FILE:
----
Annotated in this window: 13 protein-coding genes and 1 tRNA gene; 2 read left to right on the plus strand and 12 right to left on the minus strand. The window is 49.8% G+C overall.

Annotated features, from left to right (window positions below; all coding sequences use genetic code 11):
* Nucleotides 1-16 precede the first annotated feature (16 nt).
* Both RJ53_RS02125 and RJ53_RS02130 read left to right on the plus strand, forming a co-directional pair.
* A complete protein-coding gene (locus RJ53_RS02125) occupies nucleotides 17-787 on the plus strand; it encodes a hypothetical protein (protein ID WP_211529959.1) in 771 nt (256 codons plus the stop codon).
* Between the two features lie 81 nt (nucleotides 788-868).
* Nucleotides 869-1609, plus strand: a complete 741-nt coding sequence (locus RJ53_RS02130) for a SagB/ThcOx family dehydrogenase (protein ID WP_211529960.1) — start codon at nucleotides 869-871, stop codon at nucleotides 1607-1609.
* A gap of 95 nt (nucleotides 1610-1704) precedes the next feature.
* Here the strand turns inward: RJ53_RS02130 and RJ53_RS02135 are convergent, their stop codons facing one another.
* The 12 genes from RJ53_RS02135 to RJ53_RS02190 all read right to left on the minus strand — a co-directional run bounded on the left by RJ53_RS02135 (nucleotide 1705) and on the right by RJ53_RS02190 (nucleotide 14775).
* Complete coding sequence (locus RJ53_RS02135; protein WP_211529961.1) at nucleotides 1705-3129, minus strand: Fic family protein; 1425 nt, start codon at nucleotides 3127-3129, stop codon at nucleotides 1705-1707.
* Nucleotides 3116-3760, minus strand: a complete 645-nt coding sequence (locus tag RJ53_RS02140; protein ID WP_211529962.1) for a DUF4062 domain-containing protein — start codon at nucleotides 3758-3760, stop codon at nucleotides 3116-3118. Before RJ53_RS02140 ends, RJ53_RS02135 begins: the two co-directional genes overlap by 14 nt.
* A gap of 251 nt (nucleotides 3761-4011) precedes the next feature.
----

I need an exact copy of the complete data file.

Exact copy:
Annotated in this window: 13 protein-coding genes and 1 tRNA gene; 2 read left to right on the plus strand and 12 right to left on the minus strand. The window is 49.8% G+C overall.

Annotated features, from left to right (window positions below; all coding sequences use genetic code 11):
* Nucleotides 1-16 precede the first annotated feature (16 nt).
* Both RJ53_RS02125 and RJ53_RS02130 read left to right on the plus strand, forming a co-directional pair.
* A complete protein-coding gene (locus RJ53_RS02125) occupies nucleotides 17-787 on the plus strand; it encodes a hypothetical protein (protein ID WP_211529959.1) in 771 nt (256 codons plus the stop codon).
* Between the two features lie 81 nt (nucleotides 788-868).
* Nucleotides 869-1609, plus strand: a complete 741-nt coding sequence (locus RJ53_RS02130) for a SagB/ThcOx family dehydrogenase (protein ID WP_211529960.1) — start codon at nucleotides 869-871, stop codon at nucleotides 1607-1609.
* A gap of 95 nt (nucleotides 1610-1704) precedes the next feature.
* Here the strand turns inward: RJ53_RS02130 and RJ53_RS02135 are convergent, their stop codons facing one another.
* The 12 genes from RJ53_RS02135 to RJ53_RS02190 all read right to left on the minus strand — a co-directional run bounded on the left by RJ53_RS02135 (nucleotide 1705) and on the right by RJ53_RS02190 (nucleotide 14775).
* Complete coding sequence (locus RJ53_RS02135; protein WP_211529961.1) at nucleotides 1705-3129, minus strand: Fic family protein; 1425 nt, start codon at nucleotides 3127-3129, stop codon at nucleotides 1705-1707.
* Nucleotides 3116-3760, minus strand: a complete 645-nt coding sequence (locus tag RJ53_RS02140; protein ID WP_211529962.1) for a DUF4062 domain-containing protein — start codon at nucleotides 3758-3760, stop codon at nucleotides 3116-3118. Before RJ53_RS02140 ends, RJ53_RS02135 begins: the two co-directional genes overlap by 14 nt.
* A gap of 251 nt (nucleotides 3761-4011) precedes the next feature.